Secure Sockets Layer

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What Does Secure Sockets Layer Mean?

Secure Sockets Layer (SSL) is a standard protocol used for the secure transmission of documents over a network. Developed by Netscape, SSL technology creates a secure link between a Web server and browser to ensure private and integral data transmission. SSL uses Transport Control Protocol (TCP) for communication.


Techopedia Explains Secure Sockets Layer

In SSL, the word socket refers to the mechanism of transferring data between a client and server over a network.

When using SSL for secure Internet transactions, a Web server needs an SSL certificate to establish a secure SSL connection. SSL encrypts network connection segments above the transport layer, which is a network connection component above the program layer.

SSL follows an asymmetric cryptographic mechanism, in which a Web browser creates a public key and a private (secret) key. The public key is placed in a data file known as a certificate signing request (CSR). The private key is issued to the recipient only.

The objectives of SSL are:

  • Data integrity: Data is protected from tampering.
  • Data privacy: Data privacy is ensured through a series of protocols, including the SSL Record Protocol, SSL Handshake Protocol, SSL Change CipherSpec Protocol and SSL Alert Protocol.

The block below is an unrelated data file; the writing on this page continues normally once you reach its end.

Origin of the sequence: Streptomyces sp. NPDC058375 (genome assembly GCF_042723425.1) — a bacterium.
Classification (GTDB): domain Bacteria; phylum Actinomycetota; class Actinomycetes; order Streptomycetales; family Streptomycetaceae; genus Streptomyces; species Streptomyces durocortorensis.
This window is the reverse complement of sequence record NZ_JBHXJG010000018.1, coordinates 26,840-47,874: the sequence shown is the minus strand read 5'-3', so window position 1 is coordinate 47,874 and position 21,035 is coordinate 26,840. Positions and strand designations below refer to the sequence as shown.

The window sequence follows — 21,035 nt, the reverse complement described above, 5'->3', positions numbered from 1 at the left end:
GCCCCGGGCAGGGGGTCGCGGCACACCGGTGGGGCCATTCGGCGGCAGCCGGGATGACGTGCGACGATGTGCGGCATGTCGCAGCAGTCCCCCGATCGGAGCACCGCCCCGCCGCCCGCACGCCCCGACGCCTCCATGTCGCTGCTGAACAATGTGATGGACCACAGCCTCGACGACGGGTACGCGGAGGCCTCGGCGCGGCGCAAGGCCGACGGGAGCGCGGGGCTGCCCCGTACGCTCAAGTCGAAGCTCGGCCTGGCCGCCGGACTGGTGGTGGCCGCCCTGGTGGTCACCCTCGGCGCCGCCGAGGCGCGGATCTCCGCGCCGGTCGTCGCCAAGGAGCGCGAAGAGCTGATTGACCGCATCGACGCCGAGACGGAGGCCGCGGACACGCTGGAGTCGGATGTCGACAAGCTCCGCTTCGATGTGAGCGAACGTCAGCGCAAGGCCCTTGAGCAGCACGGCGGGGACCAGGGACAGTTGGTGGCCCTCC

• Client-server authentication: The SSL protocol uses standard cryptographic techniques to authenticate the client and server.

SSL is the predecessor of Transport Layer Security (TLS), which is a cryptographic protocol for secure Internet data transmission.


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Margaret Rouse
Senior Editor
Margaret Rouse
Senior Editor

Margaret is an award-winning technical writer and teacher known for her ability to explain complex technical subjects to a non-technical business audience. Over the past twenty years, her IT definitions have been published by Que in an encyclopedia of technology terms and cited in articles by the New York Times, Time Magazine, USA Today, ZDNet, PC Magazine, and Discovery Magazine. She joined Techopedia in 2011. Margaret's idea of a fun day is helping IT and business professionals learn to speak each other’s highly specialized languages.